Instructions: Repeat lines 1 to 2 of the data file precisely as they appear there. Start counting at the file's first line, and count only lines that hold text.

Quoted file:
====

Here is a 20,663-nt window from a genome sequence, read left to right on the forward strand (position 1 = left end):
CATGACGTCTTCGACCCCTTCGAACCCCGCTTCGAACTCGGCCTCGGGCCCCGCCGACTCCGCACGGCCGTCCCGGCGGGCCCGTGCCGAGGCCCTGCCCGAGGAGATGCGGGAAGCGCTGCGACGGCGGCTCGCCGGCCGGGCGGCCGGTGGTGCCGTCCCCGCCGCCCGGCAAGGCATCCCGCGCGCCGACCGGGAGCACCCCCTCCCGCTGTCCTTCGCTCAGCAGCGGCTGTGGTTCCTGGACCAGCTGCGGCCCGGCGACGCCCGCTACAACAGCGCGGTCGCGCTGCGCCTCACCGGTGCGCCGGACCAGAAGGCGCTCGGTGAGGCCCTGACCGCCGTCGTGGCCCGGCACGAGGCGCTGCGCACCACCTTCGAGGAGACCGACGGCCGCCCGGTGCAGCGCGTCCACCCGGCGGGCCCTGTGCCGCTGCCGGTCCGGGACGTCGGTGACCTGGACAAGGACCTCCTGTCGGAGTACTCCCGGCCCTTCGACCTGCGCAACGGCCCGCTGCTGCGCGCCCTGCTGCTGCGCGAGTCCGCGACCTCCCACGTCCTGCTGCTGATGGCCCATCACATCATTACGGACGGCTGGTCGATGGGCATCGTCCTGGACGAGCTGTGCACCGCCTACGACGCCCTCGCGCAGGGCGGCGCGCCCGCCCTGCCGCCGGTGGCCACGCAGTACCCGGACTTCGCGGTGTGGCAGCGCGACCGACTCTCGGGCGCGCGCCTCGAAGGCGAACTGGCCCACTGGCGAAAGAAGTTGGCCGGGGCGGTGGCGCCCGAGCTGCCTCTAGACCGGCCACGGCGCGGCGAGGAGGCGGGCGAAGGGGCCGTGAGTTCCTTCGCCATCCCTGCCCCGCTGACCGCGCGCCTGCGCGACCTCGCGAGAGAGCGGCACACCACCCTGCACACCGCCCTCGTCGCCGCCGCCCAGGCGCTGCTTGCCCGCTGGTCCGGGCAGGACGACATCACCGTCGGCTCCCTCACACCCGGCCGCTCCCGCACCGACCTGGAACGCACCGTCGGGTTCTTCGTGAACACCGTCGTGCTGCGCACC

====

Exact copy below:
Here is a 20,663-nt window from a genome sequence, read left to right on the forward strand (position 1 = left end):
CATGACGTCTTCGACCCCTTCGAACCCCGCTTCGAACTCGGCCTCGGGCCCCGCCGACTCCGCACGGCCGTCCCGGCGGGCCCGTGCCGAGGCCCTGCCCGAGGAGATGCGGGAAGCGCTGCGACGGCGGCTCGCCGGCCGGGCGGCCGGTGGTGCCGTCCCCGCCGCCCGGCAAGGCATCCCGCGCGCCGACCGGGAGCACCCCCTCCCGCTGTCCTTCGCTCAGCAGCGGCTGTGGTTCCTGGACCAGCTGCGGCCCGGCGACGCCCGCTACAACAGCGCGGTCGCGCTGCGCCTCACCGGTGCGCCGGACCAGAAGGCGCTCGGTGAGGCCCTGACCGCCGTCGTGGCCCGGCACGAGGCGCTGCGCACCACCTTCGAGGAGACCGACGGCCGCCCGGTGCAGCGCGTCCACCCGGCGGGCCCTGTGCCGCTGCCGGTCCGGGACGTCGGTGACCTGGACAAGGACCTCCTGTCGGAGTACTCCCGGCCCTTCGACCTGCGCAACGGCCCGCTGCTGCGCGCCCTGCTGCTGCGCGAGTCCGCGACCTCCCACGTCCTGCTGCTGATGGCCCATCACATCATTACGGACGGCTGGTCGATGGGCATCGTCCTGGACGAGCTGTGCACCGCCTACGACGCCCTCGCGCAGGGCGGCGCGCCCGCCCTGCCGCCGGTGGCCACGCAGTACCCGGACTTCGCGGTGTGGCAGCGCGACCGACTCTCGGGCGCGCGCCTCGAAGGCGAACTGGCCCACTGGCGAAAGAAGTTGGCCGGGGCGGTGGCGCCCGAGCTGCCTCTAGACCGGCCACGGCGCGGCGAGGAGGCGGGCGAAGGGGCCGTGAGTTCCTTCGCCATCCCTGCCCCGCTGACCGCGCGCCTGCGCGACCTCGCGAGAGAGCGGCACACCACCCTGCACACCGCCCTCGTCGCCGCCGCCCAGGCGCTGCTTGCCCGCTGGTCCGGGCAGGACGACATCACCGTCGGCTCCCTCACACCCGGCCGCTCCCGCACCGACCTGGAACGCACCGTCGGGTTCTTCGTGAACACCGTCGTGCTGCGCACC